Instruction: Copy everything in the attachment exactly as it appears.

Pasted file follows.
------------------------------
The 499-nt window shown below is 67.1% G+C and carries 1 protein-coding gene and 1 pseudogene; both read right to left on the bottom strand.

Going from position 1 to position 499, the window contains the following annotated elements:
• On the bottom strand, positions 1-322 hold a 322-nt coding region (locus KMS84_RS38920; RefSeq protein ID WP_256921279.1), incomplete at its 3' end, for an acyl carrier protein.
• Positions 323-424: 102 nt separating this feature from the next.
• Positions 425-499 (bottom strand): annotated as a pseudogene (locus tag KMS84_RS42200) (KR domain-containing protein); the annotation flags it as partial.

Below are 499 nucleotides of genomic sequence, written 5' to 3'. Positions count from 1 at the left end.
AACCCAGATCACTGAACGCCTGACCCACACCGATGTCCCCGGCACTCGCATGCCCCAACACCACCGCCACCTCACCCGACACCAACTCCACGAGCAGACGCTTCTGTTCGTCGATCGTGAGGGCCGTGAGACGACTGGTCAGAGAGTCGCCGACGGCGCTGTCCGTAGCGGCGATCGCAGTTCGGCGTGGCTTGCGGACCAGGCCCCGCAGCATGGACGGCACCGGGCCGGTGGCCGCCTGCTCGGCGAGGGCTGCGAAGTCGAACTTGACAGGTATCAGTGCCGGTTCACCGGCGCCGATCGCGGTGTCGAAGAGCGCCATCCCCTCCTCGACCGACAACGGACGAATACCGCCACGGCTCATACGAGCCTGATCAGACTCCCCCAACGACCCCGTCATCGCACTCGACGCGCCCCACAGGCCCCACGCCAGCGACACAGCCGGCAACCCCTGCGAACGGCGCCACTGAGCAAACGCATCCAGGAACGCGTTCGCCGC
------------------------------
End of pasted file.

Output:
The 499-nt window shown below is 67.1% G+C and carries 1 protein-coding gene and 1 pseudogene; both read right to left on the bottom strand.

Going from position 1 to position 499, the window contains the following annotated elements:
• On the bottom strand, positions 1-322 hold a 322-nt coding region (locus KMS84_RS38920; RefSeq protein ID WP_256921279.1), incomplete at its 3' end, for an acyl carrier protein.
• Positions 323-424: 102 nt separating this feature from the next.
• Positions 425-499 (bottom strand): annotated as a pseudogene (locus tag KMS84_RS42200) (KR domain-containing protein); the annotation flags it as partial.

Below are 499 nucleotides of genomic sequence, written 5' to 3'. Positions count from 1 at the left end.
AACCCAGATCACTGAACGCCTGACCCACACCGATGTCCCCGGCACTCGCATGCCCCAACACCACCGCCACCTCACCCGACACCAACTCCACGAGCAGACGCTTCTGTTCGTCGATCGTGAGGGCCGTGAGACGACTGGTCAGAGAGTCGCCGACGGCGCTGTCCGTAGCGGCGATCGCAGTTCGGCGTGGCTTGCGGACCAGGCCCCGCAGCATGGACGGCACCGGGCCGGTGGCCGCCTGCTCGGCGAGGGCTGCGAAGTCGAACTTGACAGGTATCAGTGCCGGTTCACCGGCGCCGATCGCGGTGTCGAAGAGCGCCATCCCCTCCTCGACCGACAACGGACGAATACCGCCACGGCTCATACGAGCCTGATCAGACTCCCCCAACGACCCCGTCATCGCACTCGACGCGCCCCACAGGCCCCACGCCAGCGACACAGCCGGCAACCCCTGCGAACGGCGCCACTGAGCAAACGCATCCAGGAACGCGTTCGCCGC